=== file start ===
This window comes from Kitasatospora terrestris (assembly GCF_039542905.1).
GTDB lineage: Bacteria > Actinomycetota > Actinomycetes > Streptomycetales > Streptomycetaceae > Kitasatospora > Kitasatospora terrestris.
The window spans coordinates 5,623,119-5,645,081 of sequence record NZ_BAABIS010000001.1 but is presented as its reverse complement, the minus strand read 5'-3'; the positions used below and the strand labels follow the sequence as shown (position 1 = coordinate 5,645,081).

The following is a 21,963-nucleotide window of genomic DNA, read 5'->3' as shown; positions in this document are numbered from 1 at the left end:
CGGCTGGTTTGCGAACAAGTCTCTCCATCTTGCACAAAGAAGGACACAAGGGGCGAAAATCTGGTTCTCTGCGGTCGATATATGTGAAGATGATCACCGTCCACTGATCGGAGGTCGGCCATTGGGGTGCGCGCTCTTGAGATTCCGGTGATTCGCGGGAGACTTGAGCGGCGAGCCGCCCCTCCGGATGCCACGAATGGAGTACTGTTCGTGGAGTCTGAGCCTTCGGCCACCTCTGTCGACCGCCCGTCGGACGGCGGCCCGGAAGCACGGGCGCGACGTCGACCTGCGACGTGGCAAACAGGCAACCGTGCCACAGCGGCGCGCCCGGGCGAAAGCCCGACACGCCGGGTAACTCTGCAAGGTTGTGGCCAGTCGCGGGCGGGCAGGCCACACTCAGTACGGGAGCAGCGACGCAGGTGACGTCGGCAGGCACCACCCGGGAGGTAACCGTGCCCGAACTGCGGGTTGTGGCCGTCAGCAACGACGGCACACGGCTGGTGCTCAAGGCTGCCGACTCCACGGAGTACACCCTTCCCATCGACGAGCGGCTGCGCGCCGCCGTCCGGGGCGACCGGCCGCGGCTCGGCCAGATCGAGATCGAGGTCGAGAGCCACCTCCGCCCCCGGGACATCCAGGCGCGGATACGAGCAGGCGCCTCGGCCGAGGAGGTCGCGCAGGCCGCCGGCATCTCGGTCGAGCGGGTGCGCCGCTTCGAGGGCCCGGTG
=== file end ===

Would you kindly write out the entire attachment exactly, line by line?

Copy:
This window comes from Kitasatospora terrestris (assembly GCF_039542905.1).
GTDB lineage: Bacteria > Actinomycetota > Actinomycetes > Streptomycetales > Streptomycetaceae > Kitasatospora > Kitasatospora terrestris.
The window spans coordinates 5,623,119-5,645,081 of sequence record NZ_BAABIS010000001.1 but is presented as its reverse complement, the minus strand read 5'-3'; the positions used below and the strand labels follow the sequence as shown (position 1 = coordinate 5,645,081).

The following is a 21,963-nucleotide window of genomic DNA, read 5'->3' as shown; positions in this document are numbered from 1 at the left end:
CGGCTGGTTTGCGAACAAGTCTCTCCATCTTGCACAAAGAAGGACACAAGGGGCGAAAATCTGGTTCTCTGCGGTCGATATATGTGAAGATGATCACCGTCCACTGATCGGAGGTCGGCCATTGGGGTGCGCGCTCTTGAGATTCCGGTGATTCGCGGGAGACTTGAGCGGCGAGCCGCCCCTCCGGATGCCACGAATGGAGTACTGTTCGTGGAGTCTGAGCCTTCGGCCACCTCTGTCGACCGCCCGTCGGACGGCGGCCCGGAAGCACGGGCGCGACGTCGACCTGCGACGTGGCAAACAGGCAACCGTGCCACAGCGGCGCGCCCGGGCGAAAGCCCGACACGCCGGGTAACTCTGCAAGGTTGTGGCCAGTCGCGGGCGGGCAGGCCACACTCAGTACGGGAGCAGCGACGCAGGTGACGTCGGCAGGCACCACCCGGGAGGTAACCGTGCCCGAACTGCGGGTTGTGGCCGTCAGCAACGACGGCACACGGCTGGTGCTCAAGGCTGCCGACTCCACGGAGTACACCCTTCCCATCGACGAGCGGCTGCGCGCCGCCGTCCGGGGCGACCGGCCGCGGCTCGGCCAGATCGAGATCGAGGTCGAGAGCCACCTCCGCCCCCGGGACATCCAGGCGCGGATACGAGCAGGCGCCTCGGCCGAGGAGGTCGCGCAGGCCGCCGGCATCTCGGTCGAGCGGGTGCGCCGCTTCGAGGGCCCGGTG